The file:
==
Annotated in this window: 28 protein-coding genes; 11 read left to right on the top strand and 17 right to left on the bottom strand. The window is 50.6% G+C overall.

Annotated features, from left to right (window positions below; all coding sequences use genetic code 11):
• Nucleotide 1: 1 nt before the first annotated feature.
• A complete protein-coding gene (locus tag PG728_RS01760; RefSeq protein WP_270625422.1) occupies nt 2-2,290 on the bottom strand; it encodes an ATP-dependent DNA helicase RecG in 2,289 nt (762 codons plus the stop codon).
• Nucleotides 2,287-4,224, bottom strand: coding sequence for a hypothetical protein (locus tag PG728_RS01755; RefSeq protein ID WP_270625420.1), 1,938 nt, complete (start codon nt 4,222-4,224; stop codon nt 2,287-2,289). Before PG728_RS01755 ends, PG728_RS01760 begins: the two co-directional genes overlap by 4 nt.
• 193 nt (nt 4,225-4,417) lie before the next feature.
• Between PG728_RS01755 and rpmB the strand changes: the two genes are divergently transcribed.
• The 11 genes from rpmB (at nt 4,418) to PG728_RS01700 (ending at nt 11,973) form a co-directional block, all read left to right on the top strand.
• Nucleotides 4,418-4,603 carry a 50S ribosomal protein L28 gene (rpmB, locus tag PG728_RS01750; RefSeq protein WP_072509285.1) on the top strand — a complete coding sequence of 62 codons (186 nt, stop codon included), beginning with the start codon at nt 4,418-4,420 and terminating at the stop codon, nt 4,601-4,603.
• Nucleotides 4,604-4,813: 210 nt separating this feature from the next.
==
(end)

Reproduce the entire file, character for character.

Annotated in this window: 28 protein-coding genes; 11 read left to right on the top strand and 17 right to left on the bottom strand. The window is 50.6% G+C overall.

Annotated features, from left to right (window positions below; all coding sequences use genetic code 11):
• Nucleotide 1: 1 nt before the first annotated feature.
• A complete protein-coding gene (locus tag PG728_RS01760; RefSeq protein WP_270625422.1) occupies nt 2-2,290 on the bottom strand; it encodes an ATP-dependent DNA helicase RecG in 2,289 nt (762 codons plus the stop codon).
• Nucleotides 2,287-4,224, bottom strand: coding sequence for a hypothetical protein (locus tag PG728_RS01755; RefSeq protein ID WP_270625420.1), 1,938 nt, complete (start codon nt 4,222-4,224; stop codon nt 2,287-2,289). Before PG728_RS01755 ends, PG728_RS01760 begins: the two co-directional genes overlap by 4 nt.
• 193 nt (nt 4,225-4,417) lie before the next feature.
• Between PG728_RS01755 and rpmB the strand changes: the two genes are divergently transcribed.
• The 11 genes from rpmB (at nt 4,418) to PG728_RS01700 (ending at nt 11,973) form a co-directional block, all read left to right on the top strand.
• Nucleotides 4,418-4,603 carry a 50S ribosomal protein L28 gene (rpmB, locus tag PG728_RS01750; RefSeq protein WP_072509285.1) on the top strand — a complete coding sequence of 62 codons (186 nt, stop codon included), beginning with the start codon at nt 4,418-4,420 and terminating at the stop codon, nt 4,601-4,603.
• Nucleotides 4,604-4,813: 210 nt separating this feature from the next.